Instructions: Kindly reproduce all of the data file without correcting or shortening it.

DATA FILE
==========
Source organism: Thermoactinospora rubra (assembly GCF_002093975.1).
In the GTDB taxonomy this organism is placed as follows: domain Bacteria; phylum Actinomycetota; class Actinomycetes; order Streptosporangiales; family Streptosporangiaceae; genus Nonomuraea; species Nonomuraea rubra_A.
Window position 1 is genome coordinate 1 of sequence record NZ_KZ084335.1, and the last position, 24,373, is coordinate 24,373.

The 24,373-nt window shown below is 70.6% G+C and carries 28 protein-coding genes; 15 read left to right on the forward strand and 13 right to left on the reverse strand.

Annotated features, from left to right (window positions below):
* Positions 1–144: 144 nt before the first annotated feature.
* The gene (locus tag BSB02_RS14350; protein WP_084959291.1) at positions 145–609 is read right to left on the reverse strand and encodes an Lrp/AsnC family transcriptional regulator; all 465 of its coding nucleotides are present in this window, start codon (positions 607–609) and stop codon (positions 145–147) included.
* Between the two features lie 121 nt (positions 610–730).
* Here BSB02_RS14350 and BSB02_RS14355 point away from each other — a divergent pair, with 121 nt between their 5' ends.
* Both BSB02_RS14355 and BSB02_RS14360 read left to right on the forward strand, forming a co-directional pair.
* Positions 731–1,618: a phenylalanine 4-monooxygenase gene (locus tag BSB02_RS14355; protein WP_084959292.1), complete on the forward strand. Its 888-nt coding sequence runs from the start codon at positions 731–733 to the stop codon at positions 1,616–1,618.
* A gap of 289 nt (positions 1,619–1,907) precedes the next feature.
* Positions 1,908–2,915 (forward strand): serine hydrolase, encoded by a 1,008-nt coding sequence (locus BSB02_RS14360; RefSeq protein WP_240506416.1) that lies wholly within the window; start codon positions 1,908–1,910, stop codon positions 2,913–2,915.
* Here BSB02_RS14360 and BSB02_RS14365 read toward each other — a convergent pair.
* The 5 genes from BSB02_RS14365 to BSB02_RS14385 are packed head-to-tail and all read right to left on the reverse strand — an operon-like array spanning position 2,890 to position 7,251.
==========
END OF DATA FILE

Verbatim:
Source organism: Thermoactinospora rubra (assembly GCF_002093975.1).
In the GTDB taxonomy this organism is placed as follows: domain Bacteria; phylum Actinomycetota; class Actinomycetes; order Streptosporangiales; family Streptosporangiaceae; genus Nonomuraea; species Nonomuraea rubra_A.
Window position 1 is genome coordinate 1 of sequence record NZ_KZ084335.1, and the last position, 24,373, is coordinate 24,373.

The 24,373-nt window shown below is 70.6% G+C and carries 28 protein-coding genes; 15 read left to right on the forward strand and 13 right to left on the reverse strand.

Annotated features, from left to right (window positions below):
* Positions 1–144: 144 nt before the first annotated feature.
* The gene (locus tag BSB02_RS14350; protein WP_084959291.1) at positions 145–609 is read right to left on the reverse strand and encodes an Lrp/AsnC family transcriptional regulator; all 465 of its coding nucleotides are present in this window, start codon (positions 607–609) and stop codon (positions 145–147) included.
* Between the two features lie 121 nt (positions 610–730).
* Here BSB02_RS14350 and BSB02_RS14355 point away from each other — a divergent pair, with 121 nt between their 5' ends.
* Both BSB02_RS14355 and BSB02_RS14360 read left to right on the forward strand, forming a co-directional pair.
* Positions 731–1,618: a phenylalanine 4-monooxygenase gene (locus tag BSB02_RS14355; protein WP_084959292.1), complete on the forward strand. Its 888-nt coding sequence runs from the start codon at positions 731–733 to the stop codon at positions 1,616–1,618.
* A gap of 289 nt (positions 1,619–1,907) precedes the next feature.
* Positions 1,908–2,915 (forward strand): serine hydrolase, encoded by a 1,008-nt coding sequence (locus BSB02_RS14360; RefSeq protein WP_240506416.1) that lies wholly within the window; start codon positions 1,908–1,910, stop codon positions 2,913–2,915.
* Here BSB02_RS14360 and BSB02_RS14365 read toward each other — a convergent pair.
* The 5 genes from BSB02_RS14365 to BSB02_RS14385 are packed head-to-tail and all read right to left on the reverse strand — an operon-like array spanning position 2,890 to position 7,251.